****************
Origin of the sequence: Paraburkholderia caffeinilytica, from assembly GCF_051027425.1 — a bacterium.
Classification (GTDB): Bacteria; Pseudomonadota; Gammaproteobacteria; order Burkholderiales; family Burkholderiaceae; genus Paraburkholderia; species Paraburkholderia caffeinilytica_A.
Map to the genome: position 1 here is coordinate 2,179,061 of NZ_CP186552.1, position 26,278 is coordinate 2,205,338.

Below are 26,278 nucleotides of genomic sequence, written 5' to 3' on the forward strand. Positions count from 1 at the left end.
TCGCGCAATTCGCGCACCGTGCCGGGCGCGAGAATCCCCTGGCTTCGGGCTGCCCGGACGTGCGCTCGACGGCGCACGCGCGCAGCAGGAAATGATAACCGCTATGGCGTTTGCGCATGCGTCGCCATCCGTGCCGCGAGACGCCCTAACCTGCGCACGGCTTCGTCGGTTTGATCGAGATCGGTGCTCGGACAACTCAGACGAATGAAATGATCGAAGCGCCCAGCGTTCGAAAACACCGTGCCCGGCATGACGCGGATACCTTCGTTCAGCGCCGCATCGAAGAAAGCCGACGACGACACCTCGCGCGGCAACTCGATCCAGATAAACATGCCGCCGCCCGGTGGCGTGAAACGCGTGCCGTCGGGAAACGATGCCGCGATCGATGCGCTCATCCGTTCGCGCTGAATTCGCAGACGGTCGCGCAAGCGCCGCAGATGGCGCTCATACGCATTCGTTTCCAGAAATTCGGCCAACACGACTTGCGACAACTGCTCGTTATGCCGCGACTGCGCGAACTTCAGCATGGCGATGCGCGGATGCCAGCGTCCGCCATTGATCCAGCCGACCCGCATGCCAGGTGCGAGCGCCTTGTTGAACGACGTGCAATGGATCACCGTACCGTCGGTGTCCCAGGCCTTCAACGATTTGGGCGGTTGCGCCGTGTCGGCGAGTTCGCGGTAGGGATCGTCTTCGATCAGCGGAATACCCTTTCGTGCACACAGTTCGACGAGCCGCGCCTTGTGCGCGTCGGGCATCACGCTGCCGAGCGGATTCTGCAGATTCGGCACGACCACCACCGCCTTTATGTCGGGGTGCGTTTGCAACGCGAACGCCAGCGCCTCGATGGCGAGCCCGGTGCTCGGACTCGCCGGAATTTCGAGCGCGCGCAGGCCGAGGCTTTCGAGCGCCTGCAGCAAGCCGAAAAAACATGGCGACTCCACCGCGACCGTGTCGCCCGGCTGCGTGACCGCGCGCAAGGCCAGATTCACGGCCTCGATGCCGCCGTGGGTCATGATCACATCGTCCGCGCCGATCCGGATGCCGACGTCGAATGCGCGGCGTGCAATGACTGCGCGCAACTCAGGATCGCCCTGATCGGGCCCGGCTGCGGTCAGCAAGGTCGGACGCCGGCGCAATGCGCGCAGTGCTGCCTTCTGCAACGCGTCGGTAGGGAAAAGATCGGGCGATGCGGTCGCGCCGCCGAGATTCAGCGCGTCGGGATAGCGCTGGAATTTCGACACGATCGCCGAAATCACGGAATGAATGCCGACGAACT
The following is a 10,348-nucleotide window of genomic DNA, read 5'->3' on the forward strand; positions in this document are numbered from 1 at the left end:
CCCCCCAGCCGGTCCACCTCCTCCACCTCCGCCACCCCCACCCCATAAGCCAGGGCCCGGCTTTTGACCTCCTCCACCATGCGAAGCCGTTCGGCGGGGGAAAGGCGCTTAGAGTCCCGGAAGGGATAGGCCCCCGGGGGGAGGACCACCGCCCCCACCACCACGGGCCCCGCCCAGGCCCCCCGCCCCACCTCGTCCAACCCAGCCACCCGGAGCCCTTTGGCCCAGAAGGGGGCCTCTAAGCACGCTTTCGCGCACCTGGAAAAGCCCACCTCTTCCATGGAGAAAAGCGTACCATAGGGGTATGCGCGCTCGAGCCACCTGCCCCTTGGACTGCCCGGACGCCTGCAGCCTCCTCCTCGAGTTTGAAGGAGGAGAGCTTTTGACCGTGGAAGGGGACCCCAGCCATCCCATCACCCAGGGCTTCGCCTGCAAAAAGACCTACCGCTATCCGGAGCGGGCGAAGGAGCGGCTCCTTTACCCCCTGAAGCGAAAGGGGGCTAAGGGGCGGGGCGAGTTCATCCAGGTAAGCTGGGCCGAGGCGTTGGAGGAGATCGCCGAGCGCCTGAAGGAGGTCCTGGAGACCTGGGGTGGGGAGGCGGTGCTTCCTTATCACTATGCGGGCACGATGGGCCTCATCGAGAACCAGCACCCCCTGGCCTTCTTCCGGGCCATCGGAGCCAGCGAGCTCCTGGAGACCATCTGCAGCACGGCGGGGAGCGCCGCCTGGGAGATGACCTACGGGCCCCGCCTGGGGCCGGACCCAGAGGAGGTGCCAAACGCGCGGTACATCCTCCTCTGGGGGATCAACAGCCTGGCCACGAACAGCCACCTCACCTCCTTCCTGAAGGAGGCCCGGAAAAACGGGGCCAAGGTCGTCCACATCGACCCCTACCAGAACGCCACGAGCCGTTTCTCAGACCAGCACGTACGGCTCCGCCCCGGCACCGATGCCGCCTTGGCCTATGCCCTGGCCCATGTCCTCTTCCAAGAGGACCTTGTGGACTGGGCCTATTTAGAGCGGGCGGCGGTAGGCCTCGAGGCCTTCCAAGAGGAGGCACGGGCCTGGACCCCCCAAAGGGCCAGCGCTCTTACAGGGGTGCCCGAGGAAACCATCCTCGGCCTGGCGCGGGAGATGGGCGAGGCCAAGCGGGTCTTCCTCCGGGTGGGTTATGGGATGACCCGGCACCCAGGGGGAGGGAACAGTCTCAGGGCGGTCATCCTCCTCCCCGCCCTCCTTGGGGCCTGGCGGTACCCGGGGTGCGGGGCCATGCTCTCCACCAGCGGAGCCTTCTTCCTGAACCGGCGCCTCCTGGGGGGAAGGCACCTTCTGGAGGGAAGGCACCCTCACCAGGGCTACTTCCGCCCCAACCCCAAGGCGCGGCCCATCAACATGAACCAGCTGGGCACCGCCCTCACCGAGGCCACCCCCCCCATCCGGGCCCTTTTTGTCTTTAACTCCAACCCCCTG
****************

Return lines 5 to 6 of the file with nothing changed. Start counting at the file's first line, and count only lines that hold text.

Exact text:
TCGCGCAATTCGCGCACCGTGCCGGGCGCGAGAATCCCCTGGCTTCGGGCTGCCCGGACGTGCGCTCGACGGCGCACGCGCGCAGCAGGAAATGATAACCGCTATGGCGTTTGCGCATGCGTCGCCATCCGTGCCGCGAGACGCCCTAACCTGCGCACGGCTTCGTCGGTTTGATCGAGATCGGTGCTCGGACAACTCAGACGAATGAAATGATCGAAGCGCCCAGCGTTCGAAAACACCGTGCCCGGCATGACGCGGATACCTTCGTTCAGCGCCGCATCGAAGAAAGCCGACGACGACACCTCGCGCGGCAACTCGATCCAGATAAACATGCCGCCGCCCGGTGGCGTGAAACGCGTGCCGTCGGGAAACGATGCCGCGATCGATGCGCTCATCCGTTCGCGCTGAATTCGCAGACGGTCGCGCAAGCGCCGCAGATGGCGCTCATACGCATTCGTTTCCAGAAATTCGGCCAACACGACTTGCGACAACTGCTCGTTATGCCGCGACTGCGCGAACTTCAGCATGGCGATGCGCGGATGCCAGCGTCCGCCATTGATCCAGCCGACCCGCATGCCAGGTGCGAGCGCCTTGTTGAACGACGTGCAATGGATCACCGTACCGTCGGTGTCCCAGGCCTTCAACGATTTGGGCGGTTGCGCCGTGTCGGCGAGTTCGCGGTAGGGATCGTCTTCGATCAGCGGAATACCCTTTCGTGCACACAGTTCGACGAGCCGCGCCTTGTGCGCGTCGGGCATCACGCTGCCGAGCGGATTCTGCAGATTCGGCACGACCACCACCGCCTTTATGTCGGGGTGCGTTTGCAACGCGAACGCCAGCGCCTCGATGGCGAGCCCGGTGCTCGGACTCGCCGGAATTTCGAGCGCGCGCAGGCCGAGGCTTTCGAGCGCCTGCAGCAAGCCGAAAAAACATGGCGACTCCACCGCGACCGTGTCGCCCGGCTGCGTGACCGCGCGCAAGGCCAGATTCACGGCCTCGATGCCGCCGTGGGTCATGATCACATCGTCCGCGCCGATCCGGATGCCGACGTCGAATGCGCGGCGTGCAATGACTGCGCGCAACTCAGGATCGCCCTGATCGGGCCCGGCTGCGGTCAGCAAGGTCGGACGCCGGCGCAATGCGCGCAGTGCTGCCTTCTGCAACGCGTCGGTAGGGAAAAGATCGGGCGATGCGGTCGCGCCGCCGAGATTCAGCGCGTCGGGATAGCGCTGGAATTTCGACACGATCGCCGAAATCACGGAATGAATGCCGACGAACT
The following is a 10,348-nucleotide window of genomic DNA, read 5'->3' on the forward strand; positions in this document are numbered from 1 at the left end: